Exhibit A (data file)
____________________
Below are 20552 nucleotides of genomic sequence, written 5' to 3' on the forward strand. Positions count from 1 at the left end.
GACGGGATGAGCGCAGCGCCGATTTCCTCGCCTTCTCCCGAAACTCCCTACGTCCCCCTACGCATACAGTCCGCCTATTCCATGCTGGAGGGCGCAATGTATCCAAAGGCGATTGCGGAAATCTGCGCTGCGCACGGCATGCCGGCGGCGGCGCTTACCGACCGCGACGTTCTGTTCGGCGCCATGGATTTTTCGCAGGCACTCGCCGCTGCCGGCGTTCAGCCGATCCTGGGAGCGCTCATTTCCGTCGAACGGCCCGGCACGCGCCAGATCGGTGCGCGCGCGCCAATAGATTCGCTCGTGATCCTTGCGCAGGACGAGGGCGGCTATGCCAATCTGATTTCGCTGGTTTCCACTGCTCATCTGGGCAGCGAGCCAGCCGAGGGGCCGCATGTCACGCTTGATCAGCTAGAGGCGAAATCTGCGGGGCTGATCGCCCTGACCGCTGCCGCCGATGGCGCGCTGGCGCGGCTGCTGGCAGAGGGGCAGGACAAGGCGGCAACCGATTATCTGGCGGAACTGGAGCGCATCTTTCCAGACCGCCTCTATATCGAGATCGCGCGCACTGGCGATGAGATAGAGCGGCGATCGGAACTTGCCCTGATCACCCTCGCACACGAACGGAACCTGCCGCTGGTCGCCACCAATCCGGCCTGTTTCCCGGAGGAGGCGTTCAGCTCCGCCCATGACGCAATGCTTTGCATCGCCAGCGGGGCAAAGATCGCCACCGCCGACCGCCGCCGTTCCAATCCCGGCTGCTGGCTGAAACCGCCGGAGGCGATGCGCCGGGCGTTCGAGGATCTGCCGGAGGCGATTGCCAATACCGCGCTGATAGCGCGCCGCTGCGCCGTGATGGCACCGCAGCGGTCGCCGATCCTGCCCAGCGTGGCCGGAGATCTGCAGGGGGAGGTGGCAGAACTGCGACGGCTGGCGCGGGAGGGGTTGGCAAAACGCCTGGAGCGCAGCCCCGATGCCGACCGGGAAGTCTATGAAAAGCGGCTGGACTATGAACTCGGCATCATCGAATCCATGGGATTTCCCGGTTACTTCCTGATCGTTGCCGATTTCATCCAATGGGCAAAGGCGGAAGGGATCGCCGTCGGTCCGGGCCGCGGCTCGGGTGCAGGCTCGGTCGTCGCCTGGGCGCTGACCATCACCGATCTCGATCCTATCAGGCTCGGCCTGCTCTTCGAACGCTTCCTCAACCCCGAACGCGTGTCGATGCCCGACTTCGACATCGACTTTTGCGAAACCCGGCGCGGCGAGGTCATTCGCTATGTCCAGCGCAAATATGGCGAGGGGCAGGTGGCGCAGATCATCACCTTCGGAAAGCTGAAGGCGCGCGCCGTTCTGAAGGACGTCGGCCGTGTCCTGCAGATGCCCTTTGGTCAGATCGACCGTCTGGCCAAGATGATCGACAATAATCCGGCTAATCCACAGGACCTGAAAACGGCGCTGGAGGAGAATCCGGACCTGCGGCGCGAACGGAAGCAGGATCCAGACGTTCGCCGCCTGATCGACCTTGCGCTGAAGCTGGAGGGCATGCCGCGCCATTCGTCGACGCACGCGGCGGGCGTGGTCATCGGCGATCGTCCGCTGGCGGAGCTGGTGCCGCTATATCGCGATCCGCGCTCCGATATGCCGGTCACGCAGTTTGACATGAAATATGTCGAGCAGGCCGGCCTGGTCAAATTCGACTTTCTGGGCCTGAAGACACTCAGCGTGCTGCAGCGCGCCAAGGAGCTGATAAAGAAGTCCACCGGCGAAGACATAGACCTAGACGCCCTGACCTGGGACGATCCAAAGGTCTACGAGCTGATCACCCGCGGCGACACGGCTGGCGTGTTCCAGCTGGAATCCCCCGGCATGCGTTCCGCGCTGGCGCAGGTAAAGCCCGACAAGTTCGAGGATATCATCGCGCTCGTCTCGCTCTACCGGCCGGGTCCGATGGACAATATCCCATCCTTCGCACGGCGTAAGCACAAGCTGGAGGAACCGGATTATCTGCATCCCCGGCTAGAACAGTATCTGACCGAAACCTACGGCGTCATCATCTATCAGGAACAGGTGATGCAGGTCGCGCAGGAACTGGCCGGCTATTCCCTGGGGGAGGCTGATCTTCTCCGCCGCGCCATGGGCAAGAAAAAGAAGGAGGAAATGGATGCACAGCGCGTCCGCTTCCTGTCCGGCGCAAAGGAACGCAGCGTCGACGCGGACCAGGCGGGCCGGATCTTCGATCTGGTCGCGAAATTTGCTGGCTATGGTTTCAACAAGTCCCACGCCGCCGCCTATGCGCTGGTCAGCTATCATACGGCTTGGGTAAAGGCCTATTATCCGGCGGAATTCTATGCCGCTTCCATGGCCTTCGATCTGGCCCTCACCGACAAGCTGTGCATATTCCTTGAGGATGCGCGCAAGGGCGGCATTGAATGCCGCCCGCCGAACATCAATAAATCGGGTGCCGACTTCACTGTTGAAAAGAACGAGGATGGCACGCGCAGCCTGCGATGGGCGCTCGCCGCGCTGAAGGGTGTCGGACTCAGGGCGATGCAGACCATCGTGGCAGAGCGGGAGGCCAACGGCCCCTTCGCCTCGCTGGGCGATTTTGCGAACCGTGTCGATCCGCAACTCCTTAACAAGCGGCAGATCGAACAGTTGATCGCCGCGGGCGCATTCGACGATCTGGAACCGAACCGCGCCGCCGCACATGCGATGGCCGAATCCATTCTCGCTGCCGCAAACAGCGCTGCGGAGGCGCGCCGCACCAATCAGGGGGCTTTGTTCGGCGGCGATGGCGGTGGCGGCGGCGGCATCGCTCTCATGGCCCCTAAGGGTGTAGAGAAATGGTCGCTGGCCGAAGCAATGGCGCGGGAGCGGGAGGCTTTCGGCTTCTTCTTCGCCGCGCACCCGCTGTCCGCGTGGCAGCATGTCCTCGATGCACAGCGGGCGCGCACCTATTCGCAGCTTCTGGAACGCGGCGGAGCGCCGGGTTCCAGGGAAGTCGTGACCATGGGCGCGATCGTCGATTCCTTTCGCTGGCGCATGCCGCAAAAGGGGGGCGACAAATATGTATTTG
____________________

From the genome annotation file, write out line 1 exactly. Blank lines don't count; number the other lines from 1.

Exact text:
Below are 20552 nucleotides of genomic sequence, written 5' to 3' on the forward strand. Positions count from 1 at the left end.